• States will pursue “tattletale reporting tactics,” such as the Colorado and Louisiana laws that mandate non-collecting remote vendors to report consumers’ purchases to the state.

“Goodlatte’s bill confirms the physical presence standard with specificity, and then goes on to open the door to a multistate compact that allows home state enforcement on remote sales,” DelBianco said, adding that “the beauty of the congressional approach, of either Sensenbrenner or Goodlatte, is they in fact would stop the madness of all these state bills.”

DelBianco noted that Amazon’s business model has led to its expansion into more states to provide faster fulfillment. Likewise, competition over customer service and rapid shipping will encourage other retailers to expand their physical footprint, thus triggering collection obligations in more locations.

READ MORE

Colorado should rethink its tattletale tax reporting law

There is a lot of talk in the state Legislature these days about taxes — from tax hikes on marijuana and new taxes for improved transportation to reduced taxes on business personal property and even eliminating taxes on some personal hygiene products.

However, lawmakers may want to add one more tax-related issue to this robust debate — a re-examination of rules that would make the Department of Revenue privy to the personal online shopping habits of Coloradans.

Six years ago, state lawmakers addressed the internet sales tax issue through legislation. It was a fatally flawed law, aimed at increasing collection of sales and use taxes for purchases made online or through catalogs. Lurking in that bill was a dangerous intrusion into the private lives of Colorado citizens.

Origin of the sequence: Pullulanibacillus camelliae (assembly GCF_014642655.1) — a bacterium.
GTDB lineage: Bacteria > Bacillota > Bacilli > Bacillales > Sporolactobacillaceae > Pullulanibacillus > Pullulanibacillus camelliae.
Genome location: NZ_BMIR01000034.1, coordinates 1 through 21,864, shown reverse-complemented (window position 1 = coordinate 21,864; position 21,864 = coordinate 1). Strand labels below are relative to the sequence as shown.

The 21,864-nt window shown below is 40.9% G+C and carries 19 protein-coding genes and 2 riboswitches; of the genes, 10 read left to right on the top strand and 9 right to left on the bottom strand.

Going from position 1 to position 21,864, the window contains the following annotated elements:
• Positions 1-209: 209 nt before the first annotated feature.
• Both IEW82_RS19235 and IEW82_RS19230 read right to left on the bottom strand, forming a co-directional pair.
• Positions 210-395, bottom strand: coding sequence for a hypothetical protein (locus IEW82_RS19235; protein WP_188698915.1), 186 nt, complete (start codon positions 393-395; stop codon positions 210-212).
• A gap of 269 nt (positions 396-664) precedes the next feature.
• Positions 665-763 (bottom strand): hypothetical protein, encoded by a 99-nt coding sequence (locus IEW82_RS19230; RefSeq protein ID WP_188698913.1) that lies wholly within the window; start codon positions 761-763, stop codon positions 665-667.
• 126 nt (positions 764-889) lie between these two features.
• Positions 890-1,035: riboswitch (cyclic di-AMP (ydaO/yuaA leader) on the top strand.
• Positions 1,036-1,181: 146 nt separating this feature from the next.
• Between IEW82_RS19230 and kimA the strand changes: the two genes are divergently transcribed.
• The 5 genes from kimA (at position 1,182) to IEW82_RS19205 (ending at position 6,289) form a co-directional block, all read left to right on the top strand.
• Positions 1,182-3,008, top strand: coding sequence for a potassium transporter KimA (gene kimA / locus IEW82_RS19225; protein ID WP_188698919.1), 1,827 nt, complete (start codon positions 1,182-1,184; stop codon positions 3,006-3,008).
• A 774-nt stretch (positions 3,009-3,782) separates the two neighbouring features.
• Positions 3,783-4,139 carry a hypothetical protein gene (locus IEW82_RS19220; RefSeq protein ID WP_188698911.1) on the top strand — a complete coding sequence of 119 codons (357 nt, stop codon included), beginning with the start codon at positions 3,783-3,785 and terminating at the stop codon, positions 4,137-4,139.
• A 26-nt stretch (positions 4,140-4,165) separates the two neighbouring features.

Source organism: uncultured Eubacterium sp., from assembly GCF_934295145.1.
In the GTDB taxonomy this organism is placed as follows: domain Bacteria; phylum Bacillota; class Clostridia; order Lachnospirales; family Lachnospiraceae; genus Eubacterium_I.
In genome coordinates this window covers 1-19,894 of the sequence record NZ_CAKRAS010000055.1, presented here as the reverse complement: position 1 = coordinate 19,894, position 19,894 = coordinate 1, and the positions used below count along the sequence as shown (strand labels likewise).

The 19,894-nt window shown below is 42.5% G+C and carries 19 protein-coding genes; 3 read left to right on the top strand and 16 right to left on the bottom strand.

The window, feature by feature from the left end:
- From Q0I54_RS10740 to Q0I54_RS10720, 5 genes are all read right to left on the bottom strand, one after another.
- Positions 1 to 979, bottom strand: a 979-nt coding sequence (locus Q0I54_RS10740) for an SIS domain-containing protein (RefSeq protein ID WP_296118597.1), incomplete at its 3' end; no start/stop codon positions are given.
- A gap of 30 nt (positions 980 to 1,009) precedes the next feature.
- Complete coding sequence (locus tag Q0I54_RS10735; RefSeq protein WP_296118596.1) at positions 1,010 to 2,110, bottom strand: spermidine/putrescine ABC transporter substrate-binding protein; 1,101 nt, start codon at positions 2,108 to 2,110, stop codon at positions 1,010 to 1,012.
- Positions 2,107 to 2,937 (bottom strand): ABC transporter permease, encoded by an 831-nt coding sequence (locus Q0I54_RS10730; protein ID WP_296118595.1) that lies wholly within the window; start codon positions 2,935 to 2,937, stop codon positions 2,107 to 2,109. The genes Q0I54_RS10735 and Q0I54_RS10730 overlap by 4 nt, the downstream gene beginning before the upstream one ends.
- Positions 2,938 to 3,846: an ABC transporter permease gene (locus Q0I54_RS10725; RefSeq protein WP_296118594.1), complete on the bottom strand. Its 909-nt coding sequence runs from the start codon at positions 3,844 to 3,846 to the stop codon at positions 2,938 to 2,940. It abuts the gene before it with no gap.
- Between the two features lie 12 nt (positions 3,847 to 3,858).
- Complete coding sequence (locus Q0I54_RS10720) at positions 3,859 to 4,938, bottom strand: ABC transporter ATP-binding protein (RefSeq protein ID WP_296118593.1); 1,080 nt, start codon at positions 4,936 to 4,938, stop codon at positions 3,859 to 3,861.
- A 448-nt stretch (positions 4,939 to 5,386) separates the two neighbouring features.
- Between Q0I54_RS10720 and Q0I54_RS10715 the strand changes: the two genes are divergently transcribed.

Read More at the Colorado Statesman

Hoosier Internet sales tax bill is ill advised

The U.S. Constitution and Supreme Court precedent protect Indiana’s businesses from the scourge of Chicago and New York tax collectors.

Today, Indiana businesses, whether selling online, over the phone or via catalog, only must collect sales taxes for purchases to Indiana consumers. The businesses only must file taxes with the Indiana tax collectors and face audits from Indiana auditors.

As a result, Indiana’s main street businesses, such as Burton’s Maple Syrup in Medora, easily can use the Internet to reach customers across the country.

But it appears some lawmakers in Indianapolis are prepared to upend these protections and expose Indiana businesses to tax collectors from across the country.

Read more at Northwest Indiana Times 

Tattletale Tax Reporting Law Violates Consumer Privacy, Coloradans Say

Overwhelming Majority Say State Should Not Be Collecting Personal Information on Shopping Habits, NetChoice Survey Finds

An overwhelming majority of Coloradans believe a state law forcing online and catalog businesses to report personal purchase information to state tax authorities is an invasion of privacy, per a new NetChoice survey of Colorado residents.* Residents also view the law’s misguided aim to collect sales and use taxes as a statewide tax increase.

Fully 78 percent of Coloradans said the state should not be allowed to force businesses to turn over information on their internet purchases, including the retailer’s name, the customer’s name, the billing address, the shipping address, and the amount of purchases. Read more

Don’t let ticket companies take a fundamental freedom in Virginia

Twenty-five years ago, Seinfeld warned us of the dangers of double-dipping. However, double-dipping is not relegated only to hors d’oeuvres and sitcoms. In the real world, Ticketmaster has perfected the double dip, reaping billions of dollars by managing events and selling tickets on the primary market.

For years, Ticketmaster has dipped into the revenues of bands and other acts via its Live Nation Entertainment Group and then dipped into the discretionary income of consumers, charging fees per ticket sale on the primary market.

Now, the company has its sights set on a new challenge: the triple dip.

READ MORE at the Washington Post